Advance Care Planning—Making Your Wishes Known

Guest post by Ken Kephart, MD

Life can change in an instant—we know it, but it’s hard to imagine. And that makes planning for the unexpected—such as suddenly being unable to communicate—seem unnecessary. Fact is, more than half the time, people are unable to communicate their wishes during their last six months of life.

Preparation is important—for yourself, your loved ones and your health care team. That’s where advance care planning comes in. The goal is to decide whom you want to speak for you if you are unable, to talk about scenarios with your loved ones and, ultimately, to write down your wishes and share them with your doctor.

Facing the future

It’s much better to face the initial discomfort of talking about possible situations ahead of time rather than waiting until you are in the middle of a medical crisis where family members are forced to guess your preferences and wishes.

Advance care planning is a gift to your family. If and when a medical crisis strikes, think about how much easier it will be for your loved ones and caregivers to be able to say “We talked about this. I know what she wants,” instead of having to guess.

Research tells us that many people think about their wishes but never take the next steps—they don’t talk about the type of care they would want or write it down in a health care directive. We also know that, of the people who do talk about and write down their wishes, only a few share their preferences with their doctors.

It’s always too soon until it’s too late.

Start the process

Advance Care Planning is for anyone 18 and older. If you are ready to begin:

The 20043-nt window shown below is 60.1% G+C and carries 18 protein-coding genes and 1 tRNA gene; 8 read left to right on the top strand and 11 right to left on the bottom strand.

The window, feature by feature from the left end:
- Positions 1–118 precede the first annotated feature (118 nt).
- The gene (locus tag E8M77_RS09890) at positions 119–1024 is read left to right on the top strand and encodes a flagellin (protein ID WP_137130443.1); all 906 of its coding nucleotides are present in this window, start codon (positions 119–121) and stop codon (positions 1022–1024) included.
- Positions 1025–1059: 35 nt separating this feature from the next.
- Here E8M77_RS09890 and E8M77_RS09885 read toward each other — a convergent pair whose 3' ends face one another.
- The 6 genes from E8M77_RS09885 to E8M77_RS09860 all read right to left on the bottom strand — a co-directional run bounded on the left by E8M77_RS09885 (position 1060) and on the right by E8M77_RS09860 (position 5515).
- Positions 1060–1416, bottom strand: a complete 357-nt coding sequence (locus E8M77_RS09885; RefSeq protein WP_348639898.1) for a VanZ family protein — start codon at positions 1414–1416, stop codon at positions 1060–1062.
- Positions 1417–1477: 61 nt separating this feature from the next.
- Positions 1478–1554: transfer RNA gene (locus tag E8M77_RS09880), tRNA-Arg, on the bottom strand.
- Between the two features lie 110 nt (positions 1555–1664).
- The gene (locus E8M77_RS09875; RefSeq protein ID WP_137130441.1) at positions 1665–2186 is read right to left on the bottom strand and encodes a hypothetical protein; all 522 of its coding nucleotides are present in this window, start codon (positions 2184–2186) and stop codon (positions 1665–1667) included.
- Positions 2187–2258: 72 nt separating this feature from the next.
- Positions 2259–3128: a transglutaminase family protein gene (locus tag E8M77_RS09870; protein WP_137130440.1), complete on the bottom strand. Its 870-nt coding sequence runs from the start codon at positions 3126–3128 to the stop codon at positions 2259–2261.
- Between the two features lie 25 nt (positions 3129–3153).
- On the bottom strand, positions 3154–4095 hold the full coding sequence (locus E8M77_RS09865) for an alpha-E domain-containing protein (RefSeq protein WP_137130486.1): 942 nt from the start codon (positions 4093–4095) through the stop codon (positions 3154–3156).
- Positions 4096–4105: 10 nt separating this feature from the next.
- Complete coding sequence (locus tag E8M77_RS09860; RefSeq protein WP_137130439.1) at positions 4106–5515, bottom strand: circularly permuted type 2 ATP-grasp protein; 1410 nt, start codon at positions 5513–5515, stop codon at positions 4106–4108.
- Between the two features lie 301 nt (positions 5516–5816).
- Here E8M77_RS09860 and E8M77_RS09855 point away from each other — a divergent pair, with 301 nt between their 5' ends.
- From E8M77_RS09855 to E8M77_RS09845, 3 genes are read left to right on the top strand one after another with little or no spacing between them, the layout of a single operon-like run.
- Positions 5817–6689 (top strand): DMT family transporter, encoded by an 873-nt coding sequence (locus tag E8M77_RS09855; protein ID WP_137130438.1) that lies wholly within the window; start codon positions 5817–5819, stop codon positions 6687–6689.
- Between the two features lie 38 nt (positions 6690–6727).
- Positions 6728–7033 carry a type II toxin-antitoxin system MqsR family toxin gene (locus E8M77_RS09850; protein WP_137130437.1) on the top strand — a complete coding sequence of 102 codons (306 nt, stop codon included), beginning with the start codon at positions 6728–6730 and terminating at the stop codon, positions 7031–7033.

• Learn more. Go to Honoring Choices Minnesota for background, resources and a health care directive that meets all Minnesota statutory requirements. There’s even a one-page, short-form version. Consider attending a free, 90-minute educational session on health care directives. Fairview’s facilitators can help you begin the conversations and develop an advance care plan or complete a health care directive at no cost to you.
  • Talk with your loved ones. Think carefully about whom you want to name as your Agent (legally appointed surrogate decision-maker). Share your thoughts and fears, ask if they are willing and able to take on the role of Agent and review the directive together.
  • Pick up the phone. Call your clinic to request an appointment to discuss your advance care plan. Every health system will have a slightly different way of processing that request, but it’s important that you share your directive with your provider. Ask for input on any questions you have or situations you are unsure about. Listen to their guidance about how best to describe your thoughts and wishes. And remember to leave a copy with them to be added to your medical record.

An unexpected illness or injury may cause you to be unable to participate in important treatment decisions.

I encourage you to make your voice heard in the care you want to receive.

Ken Kephart is medical director for Fairview Geriatric Services, Fairview Partners and Fairview Senior Services and lead physician for the Honoring Choices Minnesota advance care planning project within Fairview Health Network.

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